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Six speakers. Twenty images each. All came from vastly different backgrounds, but by letting an audience into their worlds, they offered a deeper look at themselves and their small parts of San Antonio.
Hundreds turned out to Venue Villita (formerly known as the Villita Assembly Building) on Tuesday for the 34th iteration of PechaKucha, a recurring program that offers speakers a chance to talk about whatever they want. Participants typically include designers, academics, artists, and writers.
Tuesday’s speakers were CPS Energy President and CEO Paula Gold-Williams, audio-visual engineer John A. Martinez, recently retired City Archaeologist Kay Hindes, art writer Neil Fauerso, jazz journalist and radio host Anthony Dean-Harris, and artist and writer Anel I. Flores.
Each presented a different path to understanding, whether through family photographs and memories, examples of their work, or visual metaphors drawn from others’ art.
Since getting its start among designers in Japan, PechaKucha has spread to cities around the world. In San Antonio, speakers are chosen by an independent group led by architect Vicki Yuan. Tuesday’s event was hosted by artist Ethel Shipton and News 4 anchor Randy Beamer.
Gold-Williams offered a somewhat rare look into her personal background and what led her to become the leader of one of the country’s largest municipally-owned utilities. A San Antonio East Side native with roots in Seguin, Gold-Williams became an accountant and worked in the private sector before becoming an executive at CPS Energy. She and her husband have two adult daughters.
“I am a hard worker,” Gold-Williams said. “I am driven. I know what I live to do, and I spent quality time with my girls trying to teach them what hard work looks like and that women can do what they need to do.”
She also spoke about aspirations for San Antonio, painting a broad picture of a better place to live through advances in energy technology.
“We think that San Antonio, Texas, can be the best smart city in the globe in terms of technology, because we’re connected and we care,” she said.
Martinez took the stage next, taking audiences on a journey that began with his childhood spent tinkering with batteries and electronics and ended with mind-bending meditations on the nature of perception and reality itself.
Wearing a T-shirt emblazoned with the letters “DMT” after the company he started, Direct Motion Technologies, Martinez challenged the audience to break down the series of steps between the source of a sight or sound and the spark of comprehension in an observer’s brain.
“Think of your body as a machine, and your machine comes equipped with a set of mechanical devices or sense organs,” Martinez said. “These devices transmit electrical-chemical signals up to the brain, thus creating the current state of being that you see, your reality.”
For Hindes, an architect and historian with around 35 years’ experience, an important way of seeing the world is through the physical remains that others long ago have left behind, waiting to be unearthed.
Hindes told the crowd about deciding to pursue her interest in archaeology as a young mother from Charlotte, a town south of San Antonio. She showed pictures from one of her first major digs, surrounding the failed Applewhite Reservoir on San Antonio’s South Side.
Hindes went on to work on prominent digs that uncovered lost Spanish missions, Mexican fortifications during the 1835 Battle of Bexar, and countless treasures of ceramics and even occasional gold and silver coins.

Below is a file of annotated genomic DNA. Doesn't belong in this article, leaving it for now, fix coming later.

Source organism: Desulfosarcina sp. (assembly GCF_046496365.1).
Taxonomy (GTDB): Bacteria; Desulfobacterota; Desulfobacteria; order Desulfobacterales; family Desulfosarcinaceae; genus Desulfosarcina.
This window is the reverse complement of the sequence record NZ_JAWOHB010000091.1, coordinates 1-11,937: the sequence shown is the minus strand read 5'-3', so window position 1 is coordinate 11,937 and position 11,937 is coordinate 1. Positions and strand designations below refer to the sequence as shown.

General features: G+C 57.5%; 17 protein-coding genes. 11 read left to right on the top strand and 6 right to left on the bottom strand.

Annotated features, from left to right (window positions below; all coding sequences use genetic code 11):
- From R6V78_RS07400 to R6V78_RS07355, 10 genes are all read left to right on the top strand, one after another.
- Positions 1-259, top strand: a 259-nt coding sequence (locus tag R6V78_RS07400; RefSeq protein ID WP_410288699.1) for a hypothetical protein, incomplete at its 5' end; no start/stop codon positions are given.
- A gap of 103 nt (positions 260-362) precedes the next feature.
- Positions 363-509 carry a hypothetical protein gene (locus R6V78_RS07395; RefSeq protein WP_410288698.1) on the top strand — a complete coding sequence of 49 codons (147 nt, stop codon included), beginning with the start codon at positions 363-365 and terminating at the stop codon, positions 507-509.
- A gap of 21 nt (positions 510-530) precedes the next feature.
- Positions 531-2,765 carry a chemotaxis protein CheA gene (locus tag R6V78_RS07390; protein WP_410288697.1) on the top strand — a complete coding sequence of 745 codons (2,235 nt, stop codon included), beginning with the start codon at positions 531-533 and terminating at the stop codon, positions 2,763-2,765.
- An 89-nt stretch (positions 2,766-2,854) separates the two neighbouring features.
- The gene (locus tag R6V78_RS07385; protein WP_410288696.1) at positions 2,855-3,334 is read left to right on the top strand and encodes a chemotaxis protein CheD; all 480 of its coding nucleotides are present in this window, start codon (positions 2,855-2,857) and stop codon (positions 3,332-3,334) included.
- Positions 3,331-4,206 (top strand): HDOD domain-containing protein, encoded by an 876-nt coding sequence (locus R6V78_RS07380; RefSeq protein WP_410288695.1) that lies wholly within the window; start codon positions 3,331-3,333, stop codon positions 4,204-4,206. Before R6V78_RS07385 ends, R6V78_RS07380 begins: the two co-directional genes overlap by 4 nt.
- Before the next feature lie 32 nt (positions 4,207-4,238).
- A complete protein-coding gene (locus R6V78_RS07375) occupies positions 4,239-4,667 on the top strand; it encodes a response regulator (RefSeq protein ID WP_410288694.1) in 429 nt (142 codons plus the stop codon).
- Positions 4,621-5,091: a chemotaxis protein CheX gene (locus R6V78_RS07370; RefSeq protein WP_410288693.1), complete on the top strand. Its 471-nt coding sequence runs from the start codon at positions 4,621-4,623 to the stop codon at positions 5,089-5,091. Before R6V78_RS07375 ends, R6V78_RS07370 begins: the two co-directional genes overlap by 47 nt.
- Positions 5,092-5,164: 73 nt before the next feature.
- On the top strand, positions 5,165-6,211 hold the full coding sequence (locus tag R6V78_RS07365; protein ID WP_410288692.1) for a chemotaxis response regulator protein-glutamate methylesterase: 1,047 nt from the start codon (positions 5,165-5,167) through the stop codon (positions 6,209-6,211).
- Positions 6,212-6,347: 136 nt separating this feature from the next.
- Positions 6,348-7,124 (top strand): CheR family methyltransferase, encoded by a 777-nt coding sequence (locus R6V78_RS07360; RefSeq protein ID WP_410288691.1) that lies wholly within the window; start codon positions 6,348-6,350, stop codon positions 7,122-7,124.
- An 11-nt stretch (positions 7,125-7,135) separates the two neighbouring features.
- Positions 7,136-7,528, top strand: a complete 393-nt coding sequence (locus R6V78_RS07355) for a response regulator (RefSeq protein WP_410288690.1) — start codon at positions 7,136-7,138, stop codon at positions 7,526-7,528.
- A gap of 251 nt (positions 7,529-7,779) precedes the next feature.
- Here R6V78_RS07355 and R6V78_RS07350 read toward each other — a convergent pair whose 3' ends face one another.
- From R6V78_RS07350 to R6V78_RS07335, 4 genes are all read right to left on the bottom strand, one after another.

“You are never too old to pursue your dream,” Hindes said. “Be passionate about your work, and do what you love.”
Fauerso, writer for Texas arts site Glasstire and other publications, offered a tongue-in-cheek journey through his “personal philosophy.” He had the most cohesive set of slides, a set of 20 stills from favorite films that describe the metaphors behind what he called “Neilism.”
In a black-humored way, Fauerso focused his talk on the despair and ennui that often pervades modern life. He ended on a detached amusement or curiosity, which he described as “watching the barn burn.”
“Even in death, when the senses begin to fade, there can be beauty in the senseless,” Fauerso said. “The last act cannot be planned or determined, but you can frame the scene.”
Anthony Dean-Harris, editor of modern jazz blog Nextbop.com, writer for jazz magazine DownBeat, and radio host at Trinity University’s 91.7 FM KRTU, spoke about how he uses his writing and art gallery work as a “prism.”
One if his 20 photos was a picture of the phases of the moon, which he said described himself as someone “reflecting the light of others.”
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“This used to bother me, wondering why I wasn’t shining on my own,” Dean-Harris said. He later added that he’s “gotten more comfortable being a prism, a reflector and reframer of light, wandering about, bringing about the quality of others for the light that they are, every now and then finding something of my own to say.”
Anel I. Flores, a self-described “Chicana, lesbiana, author, artist, and independent scholar,” closed the night by describing how she turned traumatic moments in life, such as being kicked out of her home at 17, into a fuel for her art.
Much of her art focuses on the LGBTQIA and Latina experience, bringing to life ancestors, historical figures that serve as sources of inspiration. One of her images showed her painting of Ometeotl, an Aztec deity of duality.
“You can be whoever you want,” Flores said. “Whoever you want, separating the mind with the physical body. Being able to be in a spiritual space and in both places at one time.”